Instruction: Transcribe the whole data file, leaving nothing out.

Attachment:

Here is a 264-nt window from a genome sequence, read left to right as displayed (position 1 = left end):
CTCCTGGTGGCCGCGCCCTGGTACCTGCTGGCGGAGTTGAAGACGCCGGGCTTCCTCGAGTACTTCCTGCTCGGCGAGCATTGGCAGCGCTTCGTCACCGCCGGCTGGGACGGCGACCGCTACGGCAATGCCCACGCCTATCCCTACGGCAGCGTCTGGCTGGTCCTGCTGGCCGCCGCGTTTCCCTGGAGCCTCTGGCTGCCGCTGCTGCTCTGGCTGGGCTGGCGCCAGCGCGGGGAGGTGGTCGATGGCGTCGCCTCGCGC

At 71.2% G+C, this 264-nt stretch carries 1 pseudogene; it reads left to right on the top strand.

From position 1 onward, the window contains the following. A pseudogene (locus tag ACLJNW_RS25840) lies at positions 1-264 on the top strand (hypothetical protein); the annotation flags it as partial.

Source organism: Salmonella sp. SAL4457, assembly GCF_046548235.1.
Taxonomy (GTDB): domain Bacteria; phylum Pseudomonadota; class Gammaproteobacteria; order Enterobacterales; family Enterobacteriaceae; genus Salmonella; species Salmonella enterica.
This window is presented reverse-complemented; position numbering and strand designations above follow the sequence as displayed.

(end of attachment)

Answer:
Here is a 264-nt window from a genome sequence, read left to right as displayed (position 1 = left end):
CTCCTGGTGGCCGCGCCCTGGTACCTGCTGGCGGAGTTGAAGACGCCGGGCTTCCTCGAGTACTTCCTGCTCGGCGAGCATTGGCAGCGCTTCGTCACCGCCGGCTGGGACGGCGACCGCTACGGCAATGCCCACGCCTATCCCTACGGCAGCGTCTGGCTGGTCCTGCTGGCCGCCGCGTTTCCCTGGAGCCTCTGGCTGCCGCTGCTGCTCTGGCTGGGCTGGCGCCAGCGCGGGGAGGTGGTCGATGGCGTCGCCTCGCGC

At 71.2% G+C, this 264-nt stretch carries 1 pseudogene; it reads left to right on the top strand.

From position 1 onward, the window contains the following. A pseudogene (locus tag ACLJNW_RS25840) lies at positions 1-264 on the top strand (hypothetical protein); the annotation flags it as partial.

Source organism: Salmonella sp. SAL4457, assembly GCF_046548235.1.
Taxonomy (GTDB): domain Bacteria; phylum Pseudomonadota; class Gammaproteobacteria; order Enterobacterales; family Enterobacteriaceae; genus Salmonella; species Salmonella enterica.
This window is presented reverse-complemented; position numbering and strand designations above follow the sequence as displayed.